The high level accuracies of ±0.002 mm (full stroke) achieved through hand-scraping and solid box way design is said to produce superior abrasion resistance and vibration absorption for heavier cutting ability, better surface finishes and longer tool life. As a result, it isn’t surprising that Kitamura VMCs are being used in a variety of industries from smaller high-precision medical parts to larger, heavier mold machining. In addition, Kitamura is in the process of adding larger travel machines in smaller footprints (really small) in its VMC line because floor space at its customers is at such a premium. Both its double-column machine line-up, as well as its five-axis VMC lines are being expanded.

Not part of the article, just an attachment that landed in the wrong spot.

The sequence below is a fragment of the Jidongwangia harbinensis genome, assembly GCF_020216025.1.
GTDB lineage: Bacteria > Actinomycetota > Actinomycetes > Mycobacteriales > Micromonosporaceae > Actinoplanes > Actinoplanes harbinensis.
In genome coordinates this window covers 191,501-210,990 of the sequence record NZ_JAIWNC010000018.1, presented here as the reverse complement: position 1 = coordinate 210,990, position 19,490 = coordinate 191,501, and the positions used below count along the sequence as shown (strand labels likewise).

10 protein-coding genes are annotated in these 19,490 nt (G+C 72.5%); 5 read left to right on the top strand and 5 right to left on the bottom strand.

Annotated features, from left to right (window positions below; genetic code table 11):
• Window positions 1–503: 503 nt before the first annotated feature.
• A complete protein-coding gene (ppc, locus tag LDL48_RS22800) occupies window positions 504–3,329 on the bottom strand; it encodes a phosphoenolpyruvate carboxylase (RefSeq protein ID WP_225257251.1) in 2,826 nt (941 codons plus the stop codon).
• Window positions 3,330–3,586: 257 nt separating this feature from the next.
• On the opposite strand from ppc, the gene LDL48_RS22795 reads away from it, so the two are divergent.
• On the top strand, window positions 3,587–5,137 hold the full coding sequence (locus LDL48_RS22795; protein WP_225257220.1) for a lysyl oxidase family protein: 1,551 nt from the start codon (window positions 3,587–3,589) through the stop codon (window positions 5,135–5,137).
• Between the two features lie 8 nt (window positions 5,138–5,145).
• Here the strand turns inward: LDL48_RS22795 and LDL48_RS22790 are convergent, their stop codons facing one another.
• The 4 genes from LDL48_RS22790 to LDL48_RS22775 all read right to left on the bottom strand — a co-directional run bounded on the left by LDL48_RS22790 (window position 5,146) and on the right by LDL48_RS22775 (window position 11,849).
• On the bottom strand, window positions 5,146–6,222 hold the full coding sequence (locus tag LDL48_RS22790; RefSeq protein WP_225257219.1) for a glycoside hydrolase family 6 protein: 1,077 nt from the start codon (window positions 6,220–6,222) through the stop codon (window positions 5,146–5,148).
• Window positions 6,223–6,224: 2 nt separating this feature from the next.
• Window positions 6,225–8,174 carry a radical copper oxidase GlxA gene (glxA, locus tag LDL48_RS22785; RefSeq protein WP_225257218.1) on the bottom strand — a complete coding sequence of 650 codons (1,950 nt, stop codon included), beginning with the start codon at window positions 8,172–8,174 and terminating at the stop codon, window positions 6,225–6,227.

CNC Control Sets Five-Axis Machine Apart

For Hurco Companies Inc. (Indianapolis), it’s the CNC part of the VMC that it believes sets it apart from every other machine tool builder. Historically, its customers have manufactured parts for the automotive, aerospace, medical equipment, energy, injection tool and molding, transportation, and computer equipment industries—all of which are under global competitive pressure. While Hurco is known for conversational programming, which its founder invented and developed, the NC side of its control is said to be as good as any in the industry with complete compatibility with the most commonly used CAM systems and comprehensive FANUC integration.